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Jae Jun
Jae Jun
Articles (215)  | Author's Website |

The Checklist Investor Crushing the Market by 1,100%

Mohnish Pabrai is a classic value investor

With an outperformance of 1,100% compared to the market since inception in 2000, Mohnish Pabrai (Trades, Portfolio) is a classic value investor and household name.

I heard about Pabrai around the time he and Guy Spier famously won a lunch with Warren Buffett (Trades, Portfolio) for $650,100 in 2008.

Pabrai is the perfect model of what ordinary people can do when they find something that they love and have the plan, perseverance and discipline to do it.

Here’s a quick background on how Pabrai became an investor.

The relatable super investor

Pabrai is an Indian-born investor who came to the United States to attend Clemson University in South Carolina in 1983.

He didn’t major in finance.

Pabrai was an engineer by trade and running a successful IT business and never heard of Buffett until he was 30. In fact, the first investor Pabrai discovered was Peter Lynch, not Buffett.

Anyway, here’s the part of the story that resonates with a lot of investors.

I found it very strange how you can have an entire industry which does not function with a solid framework. To me, it is like people doing brain surgery by just ‘winging it.’

That is how I saw mutual funds work – they were just winging it, or they come up with any nuance or ‘flavor of the day’ they want to pursue.

I had a thought that if novices like me simply adopted Buffett’s approach and invested in the equity markets with a concentrated portfolio, etc., that I was likely to do better than most of the industry professionals.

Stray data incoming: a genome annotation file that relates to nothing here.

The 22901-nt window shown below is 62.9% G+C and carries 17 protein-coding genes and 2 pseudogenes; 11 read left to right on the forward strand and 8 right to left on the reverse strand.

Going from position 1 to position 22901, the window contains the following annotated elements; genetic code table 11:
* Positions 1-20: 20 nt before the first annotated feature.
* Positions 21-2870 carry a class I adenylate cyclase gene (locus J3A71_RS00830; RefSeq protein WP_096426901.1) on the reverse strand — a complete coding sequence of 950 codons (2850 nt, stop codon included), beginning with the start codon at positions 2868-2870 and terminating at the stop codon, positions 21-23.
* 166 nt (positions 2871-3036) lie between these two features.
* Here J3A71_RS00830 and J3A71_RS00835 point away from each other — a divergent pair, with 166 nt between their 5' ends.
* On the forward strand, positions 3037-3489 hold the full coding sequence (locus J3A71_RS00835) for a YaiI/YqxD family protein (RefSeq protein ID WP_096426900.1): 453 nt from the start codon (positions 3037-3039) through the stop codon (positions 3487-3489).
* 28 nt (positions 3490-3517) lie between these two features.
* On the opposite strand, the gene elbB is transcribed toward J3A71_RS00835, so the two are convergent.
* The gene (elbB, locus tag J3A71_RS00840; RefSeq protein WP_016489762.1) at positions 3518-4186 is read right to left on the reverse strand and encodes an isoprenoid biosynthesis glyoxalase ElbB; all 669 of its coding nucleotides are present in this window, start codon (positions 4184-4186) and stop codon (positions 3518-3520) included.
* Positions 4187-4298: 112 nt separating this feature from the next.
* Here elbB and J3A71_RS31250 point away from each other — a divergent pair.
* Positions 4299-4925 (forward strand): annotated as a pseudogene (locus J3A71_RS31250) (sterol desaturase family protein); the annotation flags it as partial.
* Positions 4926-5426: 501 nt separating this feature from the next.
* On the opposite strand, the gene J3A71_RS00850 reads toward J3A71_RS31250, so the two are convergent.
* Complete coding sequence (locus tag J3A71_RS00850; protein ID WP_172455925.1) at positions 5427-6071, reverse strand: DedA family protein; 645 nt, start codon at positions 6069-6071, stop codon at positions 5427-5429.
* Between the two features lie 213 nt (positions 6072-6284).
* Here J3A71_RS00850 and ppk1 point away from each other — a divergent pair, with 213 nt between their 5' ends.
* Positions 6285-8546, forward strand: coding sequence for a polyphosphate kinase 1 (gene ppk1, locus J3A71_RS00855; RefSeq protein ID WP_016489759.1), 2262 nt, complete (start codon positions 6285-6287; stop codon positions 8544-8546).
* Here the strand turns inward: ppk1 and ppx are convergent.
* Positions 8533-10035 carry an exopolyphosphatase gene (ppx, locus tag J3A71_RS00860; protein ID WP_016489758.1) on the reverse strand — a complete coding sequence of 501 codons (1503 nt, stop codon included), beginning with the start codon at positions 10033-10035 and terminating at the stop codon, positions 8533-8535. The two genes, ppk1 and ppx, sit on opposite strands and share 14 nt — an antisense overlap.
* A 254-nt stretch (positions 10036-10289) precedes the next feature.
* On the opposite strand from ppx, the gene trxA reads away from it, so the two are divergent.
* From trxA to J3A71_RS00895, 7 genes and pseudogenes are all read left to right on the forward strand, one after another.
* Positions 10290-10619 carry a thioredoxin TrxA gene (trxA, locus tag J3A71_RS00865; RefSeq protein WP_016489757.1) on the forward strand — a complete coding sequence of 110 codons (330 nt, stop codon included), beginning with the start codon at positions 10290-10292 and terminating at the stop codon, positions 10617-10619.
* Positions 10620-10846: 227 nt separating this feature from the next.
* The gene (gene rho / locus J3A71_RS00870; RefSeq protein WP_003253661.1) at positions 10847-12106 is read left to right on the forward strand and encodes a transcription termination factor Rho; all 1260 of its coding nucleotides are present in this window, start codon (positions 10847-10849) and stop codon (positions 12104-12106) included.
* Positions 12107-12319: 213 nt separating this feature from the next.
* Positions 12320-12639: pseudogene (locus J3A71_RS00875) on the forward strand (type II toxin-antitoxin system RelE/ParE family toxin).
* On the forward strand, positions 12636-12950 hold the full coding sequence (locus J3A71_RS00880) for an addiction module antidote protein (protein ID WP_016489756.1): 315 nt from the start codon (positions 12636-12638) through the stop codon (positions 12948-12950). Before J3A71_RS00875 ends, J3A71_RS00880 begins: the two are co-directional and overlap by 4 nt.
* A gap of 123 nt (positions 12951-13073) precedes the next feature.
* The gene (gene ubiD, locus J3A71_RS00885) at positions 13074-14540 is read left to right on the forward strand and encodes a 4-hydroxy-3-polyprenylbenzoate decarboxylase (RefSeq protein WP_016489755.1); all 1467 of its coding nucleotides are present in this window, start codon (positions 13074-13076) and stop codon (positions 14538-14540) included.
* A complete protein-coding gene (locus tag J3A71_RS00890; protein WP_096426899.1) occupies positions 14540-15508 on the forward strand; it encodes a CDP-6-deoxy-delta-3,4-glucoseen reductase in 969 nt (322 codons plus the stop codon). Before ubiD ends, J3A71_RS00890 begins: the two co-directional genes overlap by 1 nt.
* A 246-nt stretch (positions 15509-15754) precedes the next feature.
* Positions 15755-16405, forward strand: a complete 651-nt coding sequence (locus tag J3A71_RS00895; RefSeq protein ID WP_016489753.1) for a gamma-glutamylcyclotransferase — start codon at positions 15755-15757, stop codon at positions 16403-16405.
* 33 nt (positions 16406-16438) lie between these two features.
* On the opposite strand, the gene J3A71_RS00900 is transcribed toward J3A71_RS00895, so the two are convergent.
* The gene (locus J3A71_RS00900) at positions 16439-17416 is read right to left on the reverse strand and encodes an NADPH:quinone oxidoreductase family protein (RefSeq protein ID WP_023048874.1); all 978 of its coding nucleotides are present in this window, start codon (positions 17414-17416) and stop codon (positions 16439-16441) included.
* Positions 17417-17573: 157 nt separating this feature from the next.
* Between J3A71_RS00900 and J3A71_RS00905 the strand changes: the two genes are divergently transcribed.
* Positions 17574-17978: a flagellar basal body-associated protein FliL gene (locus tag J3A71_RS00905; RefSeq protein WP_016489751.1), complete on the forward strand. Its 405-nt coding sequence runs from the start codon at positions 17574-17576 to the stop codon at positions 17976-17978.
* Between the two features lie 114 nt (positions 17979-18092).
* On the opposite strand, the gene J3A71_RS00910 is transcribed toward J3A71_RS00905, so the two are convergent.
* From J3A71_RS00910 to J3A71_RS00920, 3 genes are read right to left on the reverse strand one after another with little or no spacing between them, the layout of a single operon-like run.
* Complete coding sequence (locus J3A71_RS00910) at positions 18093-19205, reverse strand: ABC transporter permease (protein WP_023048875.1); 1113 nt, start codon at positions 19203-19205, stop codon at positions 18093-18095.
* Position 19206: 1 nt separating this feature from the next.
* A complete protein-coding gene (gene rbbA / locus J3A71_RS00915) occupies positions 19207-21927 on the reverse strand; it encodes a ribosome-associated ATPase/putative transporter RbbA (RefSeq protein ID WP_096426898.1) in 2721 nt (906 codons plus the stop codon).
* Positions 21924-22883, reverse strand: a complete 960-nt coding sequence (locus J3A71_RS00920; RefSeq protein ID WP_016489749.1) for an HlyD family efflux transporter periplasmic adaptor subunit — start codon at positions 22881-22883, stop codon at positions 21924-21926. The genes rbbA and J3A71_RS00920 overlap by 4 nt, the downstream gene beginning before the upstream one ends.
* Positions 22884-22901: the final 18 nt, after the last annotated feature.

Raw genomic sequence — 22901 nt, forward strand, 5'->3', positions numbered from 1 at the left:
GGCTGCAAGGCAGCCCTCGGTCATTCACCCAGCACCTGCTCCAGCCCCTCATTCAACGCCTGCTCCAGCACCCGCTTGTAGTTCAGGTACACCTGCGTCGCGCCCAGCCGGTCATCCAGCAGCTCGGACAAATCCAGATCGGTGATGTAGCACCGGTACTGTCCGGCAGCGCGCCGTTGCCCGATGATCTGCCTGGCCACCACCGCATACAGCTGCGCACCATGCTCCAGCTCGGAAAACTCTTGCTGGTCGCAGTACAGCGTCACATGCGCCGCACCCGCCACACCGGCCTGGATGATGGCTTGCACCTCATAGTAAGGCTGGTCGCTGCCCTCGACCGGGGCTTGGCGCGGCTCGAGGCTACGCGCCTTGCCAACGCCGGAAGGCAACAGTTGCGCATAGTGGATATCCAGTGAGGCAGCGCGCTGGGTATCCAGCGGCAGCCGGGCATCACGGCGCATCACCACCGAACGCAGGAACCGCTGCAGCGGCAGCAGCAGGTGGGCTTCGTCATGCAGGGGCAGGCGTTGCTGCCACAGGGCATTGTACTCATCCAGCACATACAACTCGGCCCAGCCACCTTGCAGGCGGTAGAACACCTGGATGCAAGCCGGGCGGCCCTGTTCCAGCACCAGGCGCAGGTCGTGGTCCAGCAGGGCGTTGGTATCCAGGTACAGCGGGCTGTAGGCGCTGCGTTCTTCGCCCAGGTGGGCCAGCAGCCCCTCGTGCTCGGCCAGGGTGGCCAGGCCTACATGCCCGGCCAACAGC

So I said it was worth testing this hypothesis out. I was lucky at the time in 1994; I had about $1 million in cash. I had just sold some assets of my business and I decided to go ahead and manage that in a Buffett-style concentrated portfolio, buying things I understood, etc. That is how I got into value investing.

He was an immigrant, didn’t have any formal investing training and realized how nonsensical the investment industry was.

Starting with his own money to launch a fund, it’s a good thing Pabrai “got” into value investing.

Pabrai’s long-only equity fund has returned a cumulative 517% net to investors vs. 43% for the Standard & Poor's 500 Index since inception in 2000. An outperformance of 1,103%.
- H/T Valuewalk.

Did he have a unique process to achieve such returns?


If you go through the material available on Pabrai, you’ll realize what a diehard Buffett and Charlie Munger fan he is. From an old interview in 2008, he said that he read "Poor Charlie’s Almanack" seven times.

And if you listen to any of his interviews, it’s full of Buffett and Graham lessons.

Monish Pabrai’s investing philosophy

In a nutshell, Pabrai’s investment framework is:

Focus on long-term investing and the power of compounding based on Buffett’s “moat-based,” Graham’s “Special Situations” and Munger’s “Latticework of Mental Models” approaches to investing.

Pabrai lays out his framework in his book "The Dhando Investor" (highly recommended on my must-read book list) where he discusses the Dhando framework: